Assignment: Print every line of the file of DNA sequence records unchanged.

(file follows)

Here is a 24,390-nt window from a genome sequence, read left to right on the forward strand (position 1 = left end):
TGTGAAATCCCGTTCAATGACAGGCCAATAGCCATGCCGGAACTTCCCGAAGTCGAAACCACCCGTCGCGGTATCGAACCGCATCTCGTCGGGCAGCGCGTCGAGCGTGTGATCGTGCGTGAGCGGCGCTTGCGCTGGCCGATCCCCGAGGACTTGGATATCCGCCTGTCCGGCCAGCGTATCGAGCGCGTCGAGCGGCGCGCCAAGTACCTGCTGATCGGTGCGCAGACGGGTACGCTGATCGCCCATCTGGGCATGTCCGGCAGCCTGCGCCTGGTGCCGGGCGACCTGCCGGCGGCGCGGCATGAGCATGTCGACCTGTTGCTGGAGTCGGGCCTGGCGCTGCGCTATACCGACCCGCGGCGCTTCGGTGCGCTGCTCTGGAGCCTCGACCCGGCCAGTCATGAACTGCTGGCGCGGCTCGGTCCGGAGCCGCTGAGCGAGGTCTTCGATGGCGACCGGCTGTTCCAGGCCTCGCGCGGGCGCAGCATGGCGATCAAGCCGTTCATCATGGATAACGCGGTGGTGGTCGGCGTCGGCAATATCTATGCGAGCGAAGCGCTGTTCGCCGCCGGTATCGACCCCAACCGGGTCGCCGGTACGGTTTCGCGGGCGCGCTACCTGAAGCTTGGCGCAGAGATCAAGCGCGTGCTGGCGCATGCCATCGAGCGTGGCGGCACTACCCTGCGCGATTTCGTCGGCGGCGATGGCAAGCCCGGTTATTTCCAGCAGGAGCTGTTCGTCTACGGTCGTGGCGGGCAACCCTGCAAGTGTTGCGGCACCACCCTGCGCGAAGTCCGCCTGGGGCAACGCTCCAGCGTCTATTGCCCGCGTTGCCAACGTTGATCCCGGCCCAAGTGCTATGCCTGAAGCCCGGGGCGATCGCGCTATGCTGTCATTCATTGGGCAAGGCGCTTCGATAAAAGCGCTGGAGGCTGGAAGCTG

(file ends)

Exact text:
Here is a 24,390-nt window from a genome sequence, read left to right on the forward strand (position 1 = left end):
TGTGAAATCCCGTTCAATGACAGGCCAATAGCCATGCCGGAACTTCCCGAAGTCGAAACCACCCGTCGCGGTATCGAACCGCATCTCGTCGGGCAGCGCGTCGAGCGTGTGATCGTGCGTGAGCGGCGCTTGCGCTGGCCGATCCCCGAGGACTTGGATATCCGCCTGTCCGGCCAGCGTATCGAGCGCGTCGAGCGGCGCGCCAAGTACCTGCTGATCGGTGCGCAGACGGGTACGCTGATCGCCCATCTGGGCATGTCCGGCAGCCTGCGCCTGGTGCCGGGCGACCTGCCGGCGGCGCGGCATGAGCATGTCGACCTGTTGCTGGAGTCGGGCCTGGCGCTGCGCTATACCGACCCGCGGCGCTTCGGTGCGCTGCTCTGGAGCCTCGACCCGGCCAGTCATGAACTGCTGGCGCGGCTCGGTCCGGAGCCGCTGAGCGAGGTCTTCGATGGCGACCGGCTGTTCCAGGCCTCGCGCGGGCGCAGCATGGCGATCAAGCCGTTCATCATGGATAACGCGGTGGTGGTCGGCGTCGGCAATATCTATGCGAGCGAAGCGCTGTTCGCCGCCGGTATCGACCCCAACCGGGTCGCCGGTACGGTTTCGCGGGCGCGCTACCTGAAGCTTGGCGCAGAGATCAAGCGCGTGCTGGCGCATGCCATCGAGCGTGGCGGCACTACCCTGCGCGATTTCGTCGGCGGCGATGGCAAGCCCGGTTATTTCCAGCAGGAGCTGTTCGTCTACGGTCGTGGCGGGCAACCCTGCAAGTGTTGCGGCACCACCCTGCGCGAAGTCCGCCTGGGGCAACGCTCCAGCGTCTATTGCCCGCGTTGCCAACGTTGATCCCGGCCCAAGTGCTATGCCTGAAGCCCGGGGCGATCGCGCTATGCTGTCATTCATTGGGCAAGGCGCTTCGATAAAAGCGCTGGAGGCTGGAAGCTG